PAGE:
Chapter 8.2

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The stairs descended down the side of the house. There was a door at the bottom. He opened it and went inside. After closing and locking the door he re-lit his lamp, revealing a space cluttered with furniture coated in dust. Cobwebs traversed the roof beams. A scythe stood like a vulture in a corner, and a bellows leaned against the hearth, its leather bag rotted away. A mummified mouse stared emptily from beside a massive, greasy vise.

Although it hadn't been obvious from the doorway, when Nick ventured deeper into the cellar he discovered that it was L-shaped. There was even more clutter around the corner. Dusty tables and chairs were stacked to the ceiling. A huge wardrobe bulged ominously, as if something was growing inside it. A semi-circular niche was built into the far wall. The niche contained a carven face, that of either a lion or a man – it was unclear which. Nick's first thought was that it was an old altar to some pagan god. He had heard of such things. On closer inspection he found a lead pipe hidden inside the man-lion's mouth, and realised it was a fountain. There was a grate in the floor through which the water had once poured. He wondered if it had been outside once, before the house and cellar had existed; the wall was of red brick rather than sandstone, and clearly belonged to an older building.

There was a gentle rush of warm air from below. Nick lit a match and dropped it between the bars of the grate. It fell about a body's length, and he caught a glimpse of a brick wall and a tunnel leading away towards the street before the match winked out. His curiosity sated, he returned to the cellar door, but froze with his hand on the knob.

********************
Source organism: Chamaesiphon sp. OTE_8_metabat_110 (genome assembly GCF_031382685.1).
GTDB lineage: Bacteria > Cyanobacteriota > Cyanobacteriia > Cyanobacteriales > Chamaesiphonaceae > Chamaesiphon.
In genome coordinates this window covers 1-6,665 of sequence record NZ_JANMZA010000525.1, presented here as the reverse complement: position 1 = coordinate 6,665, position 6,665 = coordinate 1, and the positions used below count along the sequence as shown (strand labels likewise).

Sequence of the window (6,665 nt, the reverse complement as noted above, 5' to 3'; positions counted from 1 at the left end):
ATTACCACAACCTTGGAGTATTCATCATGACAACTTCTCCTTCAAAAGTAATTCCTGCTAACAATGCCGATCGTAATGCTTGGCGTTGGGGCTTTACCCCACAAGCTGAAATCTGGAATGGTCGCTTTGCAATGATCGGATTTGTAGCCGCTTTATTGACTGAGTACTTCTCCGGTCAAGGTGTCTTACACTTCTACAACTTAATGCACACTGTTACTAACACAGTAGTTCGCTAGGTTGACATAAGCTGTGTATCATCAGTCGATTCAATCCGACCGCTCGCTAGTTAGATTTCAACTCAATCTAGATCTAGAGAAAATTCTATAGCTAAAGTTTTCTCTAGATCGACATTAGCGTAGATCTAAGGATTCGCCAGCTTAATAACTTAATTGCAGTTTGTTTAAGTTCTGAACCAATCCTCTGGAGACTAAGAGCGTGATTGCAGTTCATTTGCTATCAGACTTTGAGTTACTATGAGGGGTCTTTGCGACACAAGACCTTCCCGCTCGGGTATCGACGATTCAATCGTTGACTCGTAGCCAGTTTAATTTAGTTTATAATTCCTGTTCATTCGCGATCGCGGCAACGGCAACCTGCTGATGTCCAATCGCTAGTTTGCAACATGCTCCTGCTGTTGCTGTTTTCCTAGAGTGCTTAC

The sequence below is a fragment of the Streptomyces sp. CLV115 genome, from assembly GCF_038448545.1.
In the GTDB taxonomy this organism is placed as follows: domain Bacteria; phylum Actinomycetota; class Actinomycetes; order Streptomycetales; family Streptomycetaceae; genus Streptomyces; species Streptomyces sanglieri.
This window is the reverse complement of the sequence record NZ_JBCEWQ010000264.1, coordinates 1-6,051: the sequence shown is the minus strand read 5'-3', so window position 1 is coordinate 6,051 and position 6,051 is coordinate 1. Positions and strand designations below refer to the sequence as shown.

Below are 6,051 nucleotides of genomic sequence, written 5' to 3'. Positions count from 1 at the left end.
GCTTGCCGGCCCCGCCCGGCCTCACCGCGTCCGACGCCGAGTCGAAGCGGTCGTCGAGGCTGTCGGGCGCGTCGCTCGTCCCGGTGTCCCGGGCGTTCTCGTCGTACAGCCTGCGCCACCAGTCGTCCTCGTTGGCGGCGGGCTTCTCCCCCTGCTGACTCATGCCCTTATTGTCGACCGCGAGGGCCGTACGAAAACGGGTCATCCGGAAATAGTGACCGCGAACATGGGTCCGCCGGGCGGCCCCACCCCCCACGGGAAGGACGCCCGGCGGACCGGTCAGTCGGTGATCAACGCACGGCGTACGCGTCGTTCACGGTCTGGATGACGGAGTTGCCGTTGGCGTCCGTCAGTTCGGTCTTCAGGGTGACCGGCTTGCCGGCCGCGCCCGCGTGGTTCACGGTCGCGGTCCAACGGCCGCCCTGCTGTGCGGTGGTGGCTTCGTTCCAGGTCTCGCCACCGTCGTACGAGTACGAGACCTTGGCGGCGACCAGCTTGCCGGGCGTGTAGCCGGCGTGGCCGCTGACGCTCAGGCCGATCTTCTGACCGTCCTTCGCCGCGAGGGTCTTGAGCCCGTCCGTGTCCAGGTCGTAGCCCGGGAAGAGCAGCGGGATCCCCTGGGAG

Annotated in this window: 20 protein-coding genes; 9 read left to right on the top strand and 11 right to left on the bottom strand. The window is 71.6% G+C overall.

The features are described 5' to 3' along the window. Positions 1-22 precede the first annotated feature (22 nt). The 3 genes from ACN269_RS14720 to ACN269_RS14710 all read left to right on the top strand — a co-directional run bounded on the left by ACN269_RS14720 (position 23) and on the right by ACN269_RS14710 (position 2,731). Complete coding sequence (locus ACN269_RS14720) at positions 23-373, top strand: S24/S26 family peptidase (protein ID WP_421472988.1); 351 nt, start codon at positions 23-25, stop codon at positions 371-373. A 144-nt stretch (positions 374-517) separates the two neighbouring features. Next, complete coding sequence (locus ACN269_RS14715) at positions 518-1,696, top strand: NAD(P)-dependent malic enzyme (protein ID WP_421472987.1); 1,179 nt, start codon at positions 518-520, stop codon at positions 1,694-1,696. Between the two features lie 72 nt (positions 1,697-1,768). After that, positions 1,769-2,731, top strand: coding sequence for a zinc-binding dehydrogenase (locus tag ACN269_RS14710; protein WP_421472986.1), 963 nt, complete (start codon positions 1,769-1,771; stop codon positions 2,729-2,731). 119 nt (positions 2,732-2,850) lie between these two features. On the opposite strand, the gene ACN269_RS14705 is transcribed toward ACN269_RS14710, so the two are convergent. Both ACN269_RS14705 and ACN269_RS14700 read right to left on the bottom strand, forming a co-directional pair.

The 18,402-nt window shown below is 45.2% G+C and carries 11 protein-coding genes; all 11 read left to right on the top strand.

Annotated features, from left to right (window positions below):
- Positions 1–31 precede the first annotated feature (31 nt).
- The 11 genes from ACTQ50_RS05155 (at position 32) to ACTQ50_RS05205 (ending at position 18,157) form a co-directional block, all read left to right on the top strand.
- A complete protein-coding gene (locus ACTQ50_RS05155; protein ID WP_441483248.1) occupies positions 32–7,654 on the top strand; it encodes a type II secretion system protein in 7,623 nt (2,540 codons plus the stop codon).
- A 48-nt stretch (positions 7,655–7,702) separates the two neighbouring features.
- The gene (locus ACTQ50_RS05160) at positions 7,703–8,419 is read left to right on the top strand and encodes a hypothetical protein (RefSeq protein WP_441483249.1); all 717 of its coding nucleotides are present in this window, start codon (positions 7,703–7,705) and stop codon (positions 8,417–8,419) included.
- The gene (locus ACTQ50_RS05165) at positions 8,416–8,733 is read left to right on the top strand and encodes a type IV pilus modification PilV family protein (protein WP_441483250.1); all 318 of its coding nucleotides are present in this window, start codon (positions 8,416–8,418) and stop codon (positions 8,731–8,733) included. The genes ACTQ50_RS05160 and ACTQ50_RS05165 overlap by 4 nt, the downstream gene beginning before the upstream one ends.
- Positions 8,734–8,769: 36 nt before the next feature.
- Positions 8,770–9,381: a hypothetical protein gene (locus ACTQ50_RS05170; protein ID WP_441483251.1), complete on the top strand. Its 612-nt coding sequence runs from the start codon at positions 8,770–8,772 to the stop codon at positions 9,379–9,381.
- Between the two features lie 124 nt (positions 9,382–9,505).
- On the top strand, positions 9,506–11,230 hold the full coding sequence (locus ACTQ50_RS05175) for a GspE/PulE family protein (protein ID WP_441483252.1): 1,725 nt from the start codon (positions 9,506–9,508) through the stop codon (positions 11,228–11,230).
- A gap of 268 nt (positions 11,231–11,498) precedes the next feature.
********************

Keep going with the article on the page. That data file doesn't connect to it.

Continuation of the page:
There were voices at the top of the stairs.

Nick snuffed out the lamp. He stood for a moment in the dark, his heart racing.

Now there were footsteps on the stairs. He retreated from the door. As he reached the back wall he heard the door rattle and the handle turn, and a mutter from outside as they realised it was locked.

He glanced under the bench, but it was too exposed. He didn't want to risk trying to open the wardrobe, which was probably full anyway. The drain? He felt his way back to it through the darkness, placed the lamp on the ground, and felt around on the floor for the iron grate. The men outside were now working the lock. It seemed they had no key. He hoped they weren't half as fast with a lock as he was.

The grate was in three pieces, so should not have been heavy, but the first piece he tried didn't budge, nor did the second. He wrenched desperately at the middle piece; the clatter as it swung unexpectedly up was masked by the crash of the cellar door bursting open. From the doorway a blade of moonlight shone into the cellar, sparkling with motes of airborne dust.

Shadows moved on the back wall. A match was struck; this was followed by the steadier, strengthening glow of a lanthorn.

Nick slid down into the shaft, then reached up for the lamp and pulled it down after him. He stood at the bottom and looked up. He could touch the grate with his fingertips, but only just. He put the lamp down and climbed back up the shaft, hanging onto the grate with one hand, reaching up through the gap and pulling the missing piece towards himself. As it eased into place the men reached the corner of the cellar.

"What's that?" one of them said.


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